Thursday, February 6, 2014

Return of the Mothman

Return of the Mothman by Michael Knost is available at Woodland Press, Amazon, BooksAMillion, and Barnes and Noble.

You can also swing by Books A Million at Huntington Mall from 2-5 PM on February 8, 2014 and purchase a SIGNED copy at the book launch party. Brian J. Hatcher and S. Clayton Rhodes will also be there.
The Blurb


Ted Browning moves back to his rural hometown of Logan, West Virginia after learning his grandmother is dying of cancer.
When he hears talk of Mothman sightings he thinks the third shift miners at Bear Creek Coal Company are merely trying to switch to the day shift—that’s all before a series of events put him in direct confrontation with the winged creature.
Ted is forced to face his inner demons in order to protect the very loved ones he’s kept at a distance for twenty years — and to let go of a past that is drawing him like a moth to the flame.






My Review
Return of the Mothman by Michael Knost
My rating: 5 of 5 stars

I'm not a fan of the Mothman, mostly because the same stories have been reiterated for decades - the same people in the same interviews in different shows/movies/books.

Mr. Knost takes what we know about the Mothman and builds a new (fictional) story based on the legend.

My favorite aspect of this book is the dialogue. Some of the conversations in this book can be experienced -for real- on any given day of the week at any given place in southern West Virginia. The dialogue is that realistic. How do I know? I'm the daughter of a coal miner from southern West Virginia.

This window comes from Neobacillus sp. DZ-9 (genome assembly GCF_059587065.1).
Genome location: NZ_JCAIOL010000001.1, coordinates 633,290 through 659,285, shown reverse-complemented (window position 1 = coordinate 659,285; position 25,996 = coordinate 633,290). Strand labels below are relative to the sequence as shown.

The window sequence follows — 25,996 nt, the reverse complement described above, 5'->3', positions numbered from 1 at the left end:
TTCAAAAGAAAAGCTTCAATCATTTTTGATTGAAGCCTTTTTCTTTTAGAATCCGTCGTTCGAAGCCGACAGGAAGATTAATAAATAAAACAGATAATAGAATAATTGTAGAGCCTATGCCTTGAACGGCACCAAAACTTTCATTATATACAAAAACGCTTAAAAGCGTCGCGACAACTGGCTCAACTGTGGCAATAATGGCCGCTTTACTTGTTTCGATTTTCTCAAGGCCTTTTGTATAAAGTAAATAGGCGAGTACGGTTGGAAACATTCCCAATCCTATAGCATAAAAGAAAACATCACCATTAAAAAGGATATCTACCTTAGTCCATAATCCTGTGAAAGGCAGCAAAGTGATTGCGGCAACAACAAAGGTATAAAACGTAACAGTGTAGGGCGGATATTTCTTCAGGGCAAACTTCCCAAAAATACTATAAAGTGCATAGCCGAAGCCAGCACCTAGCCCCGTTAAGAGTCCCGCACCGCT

Which brings me to my next point. Coal mining. This story utilizes the dangers of mining to move the plot forward. The Buffalo Creek Disaster is specifically mentioned in this book - the main character, Ted, lost both of his parents in the flood. But I kept thinking about the Upper Big Branch Disaster of 2010 that occurred where I grew up, in Raleigh County, WV. I highly recommend this book for those acquainted with coal mining; there may be panic triggers for those who have been in or lost loved ones to a mining disaster but we're West Virginians, we'll deal with it - and you'll see that, our attitude, in this book too.

The only problem I had with this book is that it went by much too fast.

I received a free copy of this book in exchange for a review (but I will probably buy copies of this book for people I know).

View all my reviews


 

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